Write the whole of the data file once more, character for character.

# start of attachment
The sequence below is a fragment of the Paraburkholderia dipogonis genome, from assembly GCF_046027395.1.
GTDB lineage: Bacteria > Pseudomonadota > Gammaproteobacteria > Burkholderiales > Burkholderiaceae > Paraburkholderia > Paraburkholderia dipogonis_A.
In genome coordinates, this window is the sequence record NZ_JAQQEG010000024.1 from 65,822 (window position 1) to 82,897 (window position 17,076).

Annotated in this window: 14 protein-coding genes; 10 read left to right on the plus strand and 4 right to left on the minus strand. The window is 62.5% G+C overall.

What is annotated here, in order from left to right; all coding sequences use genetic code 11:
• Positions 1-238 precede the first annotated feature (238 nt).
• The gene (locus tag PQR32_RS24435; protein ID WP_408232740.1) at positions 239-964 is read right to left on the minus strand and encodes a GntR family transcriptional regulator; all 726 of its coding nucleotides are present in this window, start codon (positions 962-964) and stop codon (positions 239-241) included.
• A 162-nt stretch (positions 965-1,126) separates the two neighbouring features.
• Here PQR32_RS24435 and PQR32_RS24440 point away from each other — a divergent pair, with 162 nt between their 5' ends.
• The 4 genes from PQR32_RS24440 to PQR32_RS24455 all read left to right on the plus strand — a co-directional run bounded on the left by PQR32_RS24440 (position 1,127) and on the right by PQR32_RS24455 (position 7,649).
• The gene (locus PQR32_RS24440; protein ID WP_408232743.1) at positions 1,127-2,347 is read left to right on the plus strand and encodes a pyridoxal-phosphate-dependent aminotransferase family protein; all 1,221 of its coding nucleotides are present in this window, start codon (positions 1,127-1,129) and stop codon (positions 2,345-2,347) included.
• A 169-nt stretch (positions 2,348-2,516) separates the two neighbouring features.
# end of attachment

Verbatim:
The sequence below is a fragment of the Paraburkholderia dipogonis genome, from assembly GCF_046027395.1.
GTDB lineage: Bacteria > Pseudomonadota > Gammaproteobacteria > Burkholderiales > Burkholderiaceae > Paraburkholderia > Paraburkholderia dipogonis_A.
In genome coordinates, this window is the sequence record NZ_JAQQEG010000024.1 from 65,822 (window position 1) to 82,897 (window position 17,076).

Annotated in this window: 14 protein-coding genes; 10 read left to right on the plus strand and 4 right to left on the minus strand. The window is 62.5% G+C overall.

What is annotated here, in order from left to right; all coding sequences use genetic code 11:
• Positions 1-238 precede the first annotated feature (238 nt).
• The gene (locus tag PQR32_RS24435; protein ID WP_408232740.1) at positions 239-964 is read right to left on the minus strand and encodes a GntR family transcriptional regulator; all 726 of its coding nucleotides are present in this window, start codon (positions 962-964) and stop codon (positions 239-241) included.
• A 162-nt stretch (positions 965-1,126) separates the two neighbouring features.
• Here PQR32_RS24435 and PQR32_RS24440 point away from each other — a divergent pair, with 162 nt between their 5' ends.
• The 4 genes from PQR32_RS24440 to PQR32_RS24455 all read left to right on the plus strand — a co-directional run bounded on the left by PQR32_RS24440 (position 1,127) and on the right by PQR32_RS24455 (position 7,649).
• The gene (locus PQR32_RS24440; protein ID WP_408232743.1) at positions 1,127-2,347 is read left to right on the plus strand and encodes a pyridoxal-phosphate-dependent aminotransferase family protein; all 1,221 of its coding nucleotides are present in this window, start codon (positions 1,127-1,129) and stop codon (positions 2,345-2,347) included.
• A 169-nt stretch (positions 2,348-2,516) separates the two neighbouring features.